Friends is, for all its problematic 90s glory, my ideal comfort food. It’s the show where I can sit down, put on any random episode, and find myself located in a cosy place in time. Within a few moments, I can figure out whether we’re in Ross and Rachel’s first relationship, whether we’re in the period where Chandler and Monica were hiding their relationship, or whether we’re even in that weird fling that Joey and Rachel had. For all the shit that the show gets, it’s hard to deny that the show holds up a lot better than most sitcoms of its time – the chemistry between all six characters is off the charts and the performances that everyone is gives (especially the women) hold up to scrutiny. It’s the television equivalent of two minute noodles – zero nutrition, but always warm, always welcoming and always best when I’m half paying attention to it. / Sam Brooks
Run me a bath under a squeaky windmill and let me soak in the warm waters of McLeod’s Daughters, the epic Australian drama that will live in my heart forever. McLeod’s is about love and belonging, it’s about female solidarity and second chances and never giving up even when your prize cow has trapped wind. It might be corny and cliche, and they did eventually run out of McLeod relatives to run the farm, but I still bawl like a colicky newborn whenever I watch Claire’s funeral. She died wearing an itchy turtleneck. A tragedy on every count. / Tara Ward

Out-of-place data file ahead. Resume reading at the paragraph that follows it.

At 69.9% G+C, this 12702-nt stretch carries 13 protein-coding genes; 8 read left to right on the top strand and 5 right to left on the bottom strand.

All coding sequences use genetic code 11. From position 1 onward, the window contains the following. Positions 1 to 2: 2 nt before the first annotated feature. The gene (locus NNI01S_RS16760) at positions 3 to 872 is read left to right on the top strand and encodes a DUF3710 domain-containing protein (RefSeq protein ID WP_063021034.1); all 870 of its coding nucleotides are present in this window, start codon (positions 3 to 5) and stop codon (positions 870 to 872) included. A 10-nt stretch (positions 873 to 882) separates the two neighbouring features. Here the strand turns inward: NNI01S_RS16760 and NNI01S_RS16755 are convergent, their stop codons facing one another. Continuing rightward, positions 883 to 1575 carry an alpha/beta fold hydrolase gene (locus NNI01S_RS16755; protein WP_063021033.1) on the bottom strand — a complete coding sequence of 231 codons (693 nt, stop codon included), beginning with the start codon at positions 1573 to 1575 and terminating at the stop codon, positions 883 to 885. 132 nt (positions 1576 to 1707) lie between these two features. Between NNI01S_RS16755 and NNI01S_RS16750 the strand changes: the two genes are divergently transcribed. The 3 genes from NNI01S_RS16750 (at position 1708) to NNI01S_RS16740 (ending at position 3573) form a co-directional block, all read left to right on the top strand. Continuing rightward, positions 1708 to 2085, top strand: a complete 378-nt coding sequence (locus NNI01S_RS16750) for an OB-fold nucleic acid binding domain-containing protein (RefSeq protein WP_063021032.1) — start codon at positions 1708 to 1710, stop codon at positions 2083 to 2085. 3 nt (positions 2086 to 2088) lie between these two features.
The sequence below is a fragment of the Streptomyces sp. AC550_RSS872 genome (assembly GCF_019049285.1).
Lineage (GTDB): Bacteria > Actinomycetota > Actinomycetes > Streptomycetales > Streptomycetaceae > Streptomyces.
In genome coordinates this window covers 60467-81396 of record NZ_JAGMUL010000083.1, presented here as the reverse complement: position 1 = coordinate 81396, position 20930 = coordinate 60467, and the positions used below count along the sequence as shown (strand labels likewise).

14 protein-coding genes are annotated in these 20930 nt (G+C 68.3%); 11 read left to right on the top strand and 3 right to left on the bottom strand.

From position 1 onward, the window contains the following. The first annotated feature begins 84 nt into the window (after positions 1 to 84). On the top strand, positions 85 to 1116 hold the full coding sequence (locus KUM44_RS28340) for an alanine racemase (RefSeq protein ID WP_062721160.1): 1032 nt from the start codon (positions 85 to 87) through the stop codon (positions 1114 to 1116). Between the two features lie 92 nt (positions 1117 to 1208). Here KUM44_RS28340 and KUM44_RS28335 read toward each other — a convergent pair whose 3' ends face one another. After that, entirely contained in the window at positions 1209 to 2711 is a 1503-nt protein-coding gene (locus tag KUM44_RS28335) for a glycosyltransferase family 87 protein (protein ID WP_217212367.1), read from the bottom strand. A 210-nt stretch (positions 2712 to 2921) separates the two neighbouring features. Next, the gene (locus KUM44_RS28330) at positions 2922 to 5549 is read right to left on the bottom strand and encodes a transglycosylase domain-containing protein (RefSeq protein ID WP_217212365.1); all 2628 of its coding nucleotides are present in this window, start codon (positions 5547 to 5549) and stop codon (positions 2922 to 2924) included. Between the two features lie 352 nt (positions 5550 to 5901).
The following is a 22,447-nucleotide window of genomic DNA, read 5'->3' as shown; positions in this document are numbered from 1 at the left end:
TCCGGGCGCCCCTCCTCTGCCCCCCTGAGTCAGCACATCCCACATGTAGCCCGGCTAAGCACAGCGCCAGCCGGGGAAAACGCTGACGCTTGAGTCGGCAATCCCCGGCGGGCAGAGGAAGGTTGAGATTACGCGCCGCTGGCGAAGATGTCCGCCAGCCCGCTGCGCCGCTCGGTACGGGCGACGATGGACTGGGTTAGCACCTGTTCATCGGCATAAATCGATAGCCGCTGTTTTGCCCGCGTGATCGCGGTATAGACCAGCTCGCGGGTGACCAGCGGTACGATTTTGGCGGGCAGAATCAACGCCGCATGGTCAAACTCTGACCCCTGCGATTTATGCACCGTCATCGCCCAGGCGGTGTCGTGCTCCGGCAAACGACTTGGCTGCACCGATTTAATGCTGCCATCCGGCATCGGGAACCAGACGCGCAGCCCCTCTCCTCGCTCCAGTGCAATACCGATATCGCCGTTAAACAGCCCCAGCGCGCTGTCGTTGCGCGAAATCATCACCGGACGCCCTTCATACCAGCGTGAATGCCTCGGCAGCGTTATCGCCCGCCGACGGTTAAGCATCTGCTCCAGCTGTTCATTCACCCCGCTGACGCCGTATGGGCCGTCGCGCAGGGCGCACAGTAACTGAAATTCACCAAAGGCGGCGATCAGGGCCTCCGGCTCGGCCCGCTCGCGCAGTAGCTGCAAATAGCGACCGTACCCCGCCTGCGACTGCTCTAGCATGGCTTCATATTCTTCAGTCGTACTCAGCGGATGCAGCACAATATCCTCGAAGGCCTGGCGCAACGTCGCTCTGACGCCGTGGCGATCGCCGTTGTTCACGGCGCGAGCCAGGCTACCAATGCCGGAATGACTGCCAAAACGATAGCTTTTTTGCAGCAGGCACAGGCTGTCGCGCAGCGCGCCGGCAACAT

Did you know that there are teenagers sitting end-of-year college exams right now who weren’t born when the first season of Grey’s Anatomy aired? Way back in the distant past of 2005, Grey’s Anatomy mastered television. It combined the non-stop emotion and tragedy of soap operas with the set and effects budget of prestige drama. Remember Izzy, George, Denny, and even McDreamy? Well, they’re all gone now. In its 16th season, few original cast members remain. But the drama, the tragedy, and the annoyingly good soundtrack are still going strong, and that’s why I find myself always turning back to the comforting, emotionally manipulative embrace of Grey’s Anatomy. In the oversaturated world of television, Grey’s is a friendly reminder of what was once enough. / Madeleine Chapman